A Seven Domains Exercise
does a kayak tour involve? The goal of the tour is to
provide the customer with a fun, educational, exciting
and new experience while insuring (above all) the safety
of everyone involved. What are the conditions in which
this project develops? There are thirty-two beginning,
unkown paddlers. There is an enormous amout of fairly
technical equipment. There are innumerable environmental
factors, like weather, tides and wildlife, about which
the paddlers know almost nothing. In short, there are a
tremendous number of factors--most of them
uncontrollable--any one of which could spell disaster for
the success of the tour, the safety (and lives) of the
participants, and the viability of Outside Hilton Head
(OHH) as a business.
How has OHH operated these tours for seven years without serious mishap? They have done so by managing domains (even if they were not conscious of their doing so). They are in a business that does not allow them to operate otherwise. An authoritarian approach to guiding would not work--weather does not cooperate, wildlife does not cooperate, and customers whose main interest is in having a pleasant experience will not cooperate. A different sort of management is necessary.
How is domain management handled by a kayak guide? First, there is project management. This is a collaborative effort on the part of numerous members of the OHH team, most of whom you have not met. The location had to be selected, the equipment assembled, the guides trained and chosen, the group divided, trained and put into boats. The group had to be led on a two hour tour, kept in sight, returned to shore and safely and efficiently unloaded. During the tour, the guides had to continuously assess the paddlers and the environment and make alterations to the tour ("three-catting"). The guides also had to clean the equipment and return it to storage, as well as handle the paperwork involved with the trip.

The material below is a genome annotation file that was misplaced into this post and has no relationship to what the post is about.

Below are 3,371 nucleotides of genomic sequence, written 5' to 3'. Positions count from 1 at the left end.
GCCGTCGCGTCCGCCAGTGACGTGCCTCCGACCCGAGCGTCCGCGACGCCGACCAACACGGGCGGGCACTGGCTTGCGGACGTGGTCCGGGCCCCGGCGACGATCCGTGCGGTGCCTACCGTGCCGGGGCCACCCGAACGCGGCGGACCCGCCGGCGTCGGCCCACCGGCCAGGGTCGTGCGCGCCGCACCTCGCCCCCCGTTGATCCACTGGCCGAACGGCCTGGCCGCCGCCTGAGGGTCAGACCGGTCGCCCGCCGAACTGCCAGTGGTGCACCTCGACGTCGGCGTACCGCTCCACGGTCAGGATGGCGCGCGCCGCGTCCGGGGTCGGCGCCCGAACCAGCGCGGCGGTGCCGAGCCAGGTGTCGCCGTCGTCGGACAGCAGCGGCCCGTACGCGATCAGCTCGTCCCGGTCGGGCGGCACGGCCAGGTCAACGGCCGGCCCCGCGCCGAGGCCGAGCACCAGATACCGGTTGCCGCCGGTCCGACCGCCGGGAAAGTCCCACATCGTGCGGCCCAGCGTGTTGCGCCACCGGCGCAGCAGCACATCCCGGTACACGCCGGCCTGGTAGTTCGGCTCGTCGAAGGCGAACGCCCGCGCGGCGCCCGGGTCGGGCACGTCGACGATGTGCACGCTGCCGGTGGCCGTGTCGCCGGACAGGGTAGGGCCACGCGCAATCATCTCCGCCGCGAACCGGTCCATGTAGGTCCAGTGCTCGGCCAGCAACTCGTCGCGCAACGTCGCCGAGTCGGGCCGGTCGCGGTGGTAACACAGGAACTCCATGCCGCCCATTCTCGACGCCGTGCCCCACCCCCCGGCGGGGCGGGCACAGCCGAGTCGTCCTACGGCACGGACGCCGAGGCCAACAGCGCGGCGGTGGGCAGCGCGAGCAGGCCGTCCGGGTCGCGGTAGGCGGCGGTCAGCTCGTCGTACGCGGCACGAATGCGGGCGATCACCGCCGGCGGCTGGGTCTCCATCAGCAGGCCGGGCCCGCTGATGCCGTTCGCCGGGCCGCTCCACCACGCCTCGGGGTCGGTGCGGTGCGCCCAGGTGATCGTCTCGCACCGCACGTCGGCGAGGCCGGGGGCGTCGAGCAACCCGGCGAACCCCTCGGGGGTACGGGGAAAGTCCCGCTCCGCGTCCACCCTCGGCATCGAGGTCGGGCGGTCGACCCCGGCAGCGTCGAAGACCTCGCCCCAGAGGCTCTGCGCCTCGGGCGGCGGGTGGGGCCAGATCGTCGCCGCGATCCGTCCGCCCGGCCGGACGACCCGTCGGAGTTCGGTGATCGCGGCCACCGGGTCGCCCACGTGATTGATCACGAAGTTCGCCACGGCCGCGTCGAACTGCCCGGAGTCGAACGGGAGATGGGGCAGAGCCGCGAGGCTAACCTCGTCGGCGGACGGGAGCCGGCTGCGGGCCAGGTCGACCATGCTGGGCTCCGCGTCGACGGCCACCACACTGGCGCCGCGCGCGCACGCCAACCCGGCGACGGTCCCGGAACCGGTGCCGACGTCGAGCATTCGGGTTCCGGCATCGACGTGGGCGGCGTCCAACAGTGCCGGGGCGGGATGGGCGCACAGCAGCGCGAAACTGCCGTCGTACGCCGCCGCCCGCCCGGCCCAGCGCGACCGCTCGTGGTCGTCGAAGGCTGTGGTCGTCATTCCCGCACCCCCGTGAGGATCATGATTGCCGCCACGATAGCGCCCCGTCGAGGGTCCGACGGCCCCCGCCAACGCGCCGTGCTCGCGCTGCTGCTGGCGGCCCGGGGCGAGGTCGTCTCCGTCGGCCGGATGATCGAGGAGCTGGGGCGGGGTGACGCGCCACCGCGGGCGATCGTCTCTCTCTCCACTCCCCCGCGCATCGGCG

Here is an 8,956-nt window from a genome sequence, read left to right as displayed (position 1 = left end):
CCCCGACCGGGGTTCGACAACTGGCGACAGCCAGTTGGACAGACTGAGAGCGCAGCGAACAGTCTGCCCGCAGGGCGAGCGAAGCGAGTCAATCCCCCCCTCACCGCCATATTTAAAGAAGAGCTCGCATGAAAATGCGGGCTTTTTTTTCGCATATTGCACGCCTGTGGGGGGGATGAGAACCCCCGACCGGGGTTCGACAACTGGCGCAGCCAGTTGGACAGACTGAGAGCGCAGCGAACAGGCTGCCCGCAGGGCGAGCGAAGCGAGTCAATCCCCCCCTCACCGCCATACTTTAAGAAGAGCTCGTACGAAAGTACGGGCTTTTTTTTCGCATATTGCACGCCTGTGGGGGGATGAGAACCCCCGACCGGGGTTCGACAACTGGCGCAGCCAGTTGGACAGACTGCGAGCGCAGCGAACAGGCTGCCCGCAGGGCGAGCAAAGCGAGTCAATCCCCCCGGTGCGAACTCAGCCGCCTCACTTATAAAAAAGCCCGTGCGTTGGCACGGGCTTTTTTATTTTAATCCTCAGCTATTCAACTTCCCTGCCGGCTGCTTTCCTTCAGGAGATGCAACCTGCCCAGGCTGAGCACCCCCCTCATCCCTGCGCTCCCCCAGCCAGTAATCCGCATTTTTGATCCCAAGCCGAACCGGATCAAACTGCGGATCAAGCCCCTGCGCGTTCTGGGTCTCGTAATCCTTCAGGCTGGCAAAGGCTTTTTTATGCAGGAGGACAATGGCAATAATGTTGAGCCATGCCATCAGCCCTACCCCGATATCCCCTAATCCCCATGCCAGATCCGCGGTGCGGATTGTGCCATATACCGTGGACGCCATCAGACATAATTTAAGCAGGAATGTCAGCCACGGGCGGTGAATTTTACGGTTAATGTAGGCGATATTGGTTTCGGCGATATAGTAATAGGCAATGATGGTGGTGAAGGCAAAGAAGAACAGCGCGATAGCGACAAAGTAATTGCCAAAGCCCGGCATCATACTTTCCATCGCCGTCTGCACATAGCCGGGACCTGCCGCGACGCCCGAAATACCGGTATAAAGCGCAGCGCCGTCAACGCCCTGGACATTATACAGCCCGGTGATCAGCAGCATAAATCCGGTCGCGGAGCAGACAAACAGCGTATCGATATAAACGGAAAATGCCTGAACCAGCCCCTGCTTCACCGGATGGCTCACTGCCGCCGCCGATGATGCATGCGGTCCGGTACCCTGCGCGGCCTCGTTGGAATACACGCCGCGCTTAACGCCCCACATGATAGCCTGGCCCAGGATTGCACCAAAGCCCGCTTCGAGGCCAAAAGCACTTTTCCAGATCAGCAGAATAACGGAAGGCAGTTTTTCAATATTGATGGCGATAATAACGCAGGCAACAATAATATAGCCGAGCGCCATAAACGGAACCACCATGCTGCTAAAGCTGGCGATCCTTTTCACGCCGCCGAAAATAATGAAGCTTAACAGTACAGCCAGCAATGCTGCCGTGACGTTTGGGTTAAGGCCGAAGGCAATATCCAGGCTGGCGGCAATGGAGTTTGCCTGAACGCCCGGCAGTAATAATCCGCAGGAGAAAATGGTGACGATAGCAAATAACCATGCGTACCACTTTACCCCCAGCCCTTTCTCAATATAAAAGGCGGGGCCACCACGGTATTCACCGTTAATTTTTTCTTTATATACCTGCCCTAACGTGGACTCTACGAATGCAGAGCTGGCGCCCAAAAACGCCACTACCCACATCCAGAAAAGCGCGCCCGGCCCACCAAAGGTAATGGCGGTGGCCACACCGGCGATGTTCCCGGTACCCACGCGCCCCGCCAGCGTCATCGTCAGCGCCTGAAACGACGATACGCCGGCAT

How did the guides facilitate the process? Each guide had to take precautions against all of the dangers of the environment and the weaknesses of the paddlers without the customer knowing it. The greatest threat to safety and success is nervousness on the part of the customer. A nervous kayaker will freeze up and roll over. Once in the water, there are many more opportunities for disaster and disappointment. From the moment they met you, the guides were assessing you, and they took their evaluation into account as they guided the trip. Their most important facilitation function was to make you comfortable by taking care of potential dangers while not allowing you to become aware of those dangers. By removing any hint of danger, the guides allowed you to relax, have fun, and enjoy the event. They also helped you individually. If you were having particular problems, a guide probably offered you a quiet word of advice. This was carefully done in such a way that you would not be embarrassed, hurt, offended or otherwise bothered--you had enough to worry about just going straight.